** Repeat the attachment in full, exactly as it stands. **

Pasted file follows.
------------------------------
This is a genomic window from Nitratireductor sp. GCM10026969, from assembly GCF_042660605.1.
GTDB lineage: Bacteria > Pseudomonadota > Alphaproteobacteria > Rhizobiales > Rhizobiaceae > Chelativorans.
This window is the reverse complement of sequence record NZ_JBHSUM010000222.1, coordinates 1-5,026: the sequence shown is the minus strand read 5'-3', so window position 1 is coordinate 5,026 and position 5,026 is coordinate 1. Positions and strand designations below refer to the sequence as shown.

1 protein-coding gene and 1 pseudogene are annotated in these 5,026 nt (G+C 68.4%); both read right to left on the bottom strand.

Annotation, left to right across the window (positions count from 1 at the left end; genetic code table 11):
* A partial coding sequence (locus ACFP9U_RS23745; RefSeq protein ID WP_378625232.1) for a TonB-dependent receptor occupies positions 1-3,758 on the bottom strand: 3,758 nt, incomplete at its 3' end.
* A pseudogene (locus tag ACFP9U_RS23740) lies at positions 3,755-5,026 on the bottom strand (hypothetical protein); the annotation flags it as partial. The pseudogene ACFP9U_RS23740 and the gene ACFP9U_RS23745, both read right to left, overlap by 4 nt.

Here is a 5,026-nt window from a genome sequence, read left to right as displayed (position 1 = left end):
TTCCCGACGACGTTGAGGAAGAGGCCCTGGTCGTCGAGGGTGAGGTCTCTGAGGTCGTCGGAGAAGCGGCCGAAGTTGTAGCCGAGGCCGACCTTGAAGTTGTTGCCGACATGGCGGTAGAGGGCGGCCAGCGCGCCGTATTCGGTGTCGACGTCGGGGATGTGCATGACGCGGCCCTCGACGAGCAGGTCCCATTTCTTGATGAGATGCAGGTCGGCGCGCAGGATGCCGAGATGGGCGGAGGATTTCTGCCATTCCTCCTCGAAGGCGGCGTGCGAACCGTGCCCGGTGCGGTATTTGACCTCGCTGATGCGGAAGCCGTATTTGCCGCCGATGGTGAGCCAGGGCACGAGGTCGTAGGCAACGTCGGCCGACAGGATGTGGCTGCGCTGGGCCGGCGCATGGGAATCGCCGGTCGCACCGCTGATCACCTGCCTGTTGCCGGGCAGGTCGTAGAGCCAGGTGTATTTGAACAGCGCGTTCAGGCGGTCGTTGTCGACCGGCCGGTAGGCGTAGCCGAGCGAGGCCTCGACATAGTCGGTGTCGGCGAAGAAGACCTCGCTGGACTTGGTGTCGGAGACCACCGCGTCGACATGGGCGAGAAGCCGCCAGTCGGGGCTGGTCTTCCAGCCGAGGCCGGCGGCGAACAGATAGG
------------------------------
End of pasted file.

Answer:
This is a genomic window from Nitratireductor sp. GCM10026969, from assembly GCF_042660605.1.
GTDB lineage: Bacteria > Pseudomonadota > Alphaproteobacteria > Rhizobiales > Rhizobiaceae > Chelativorans.
This window is the reverse complement of sequence record NZ_JBHSUM010000222.1, coordinates 1-5,026: the sequence shown is the minus strand read 5'-3', so window position 1 is coordinate 5,026 and position 5,026 is coordinate 1. Positions and strand designations below refer to the sequence as shown.

1 protein-coding gene and 1 pseudogene are annotated in these 5,026 nt (G+C 68.4%); both read right to left on the bottom strand.

Annotation, left to right across the window (positions count from 1 at the left end; genetic code table 11):
* A partial coding sequence (locus ACFP9U_RS23745; RefSeq protein ID WP_378625232.1) for a TonB-dependent receptor occupies positions 1-3,758 on the bottom strand: 3,758 nt, incomplete at its 3' end.
* A pseudogene (locus tag ACFP9U_RS23740) lies at positions 3,755-5,026 on the bottom strand (hypothetical protein); the annotation flags it as partial. The pseudogene ACFP9U_RS23740 and the gene ACFP9U_RS23745, both read right to left, overlap by 4 nt.

Here is a 5,026-nt window from a genome sequence, read left to right as displayed (position 1 = left end):
TTCCCGACGACGTTGAGGAAGAGGCCCTGGTCGTCGAGGGTGAGGTCTCTGAGGTCGTCGGAGAAGCGGCCGAAGTTGTAGCCGAGGCCGACCTTGAAGTTGTTGCCGACATGGCGGTAGAGGGCGGCCAGCGCGCCGTATTCGGTGTCGACGTCGGGGATGTGCATGACGCGGCCCTCGACGAGCAGGTCCCATTTCTTGATGAGATGCAGGTCGGCGCGCAGGATGCCGAGATGGGCGGAGGATTTCTGCCATTCCTCCTCGAAGGCGGCGTGCGAACCGTGCCCGGTGCGGTATTTGACCTCGCTGATGCGGAAGCCGTATTTGCCGCCGATGGTGAGCCAGGGCACGAGGTCGTAGGCAACGTCGGCCGACAGGATGTGGCTGCGCTGGGCCGGCGCATGGGAATCGCCGGTCGCACCGCTGATCACCTGCCTGTTGCCGGGCAGGTCGTAGAGCCAGGTGTATTTGAACAGCGCGTTCAGGCGGTCGTTGTCGACCGGCCGGTAGGCGTAGCCGAGCGAGGCCTCGACATAGTCGGTGTCGGCGAAGAAGACCTCGCTGGACTTGGTGTCGGAGACCACCGCGTCGACATGGGCGAGAAGCCGCCAGTCGGGGCTGGTCTTCCAGCCGAGGCCGGCGGCGAACAGATAGG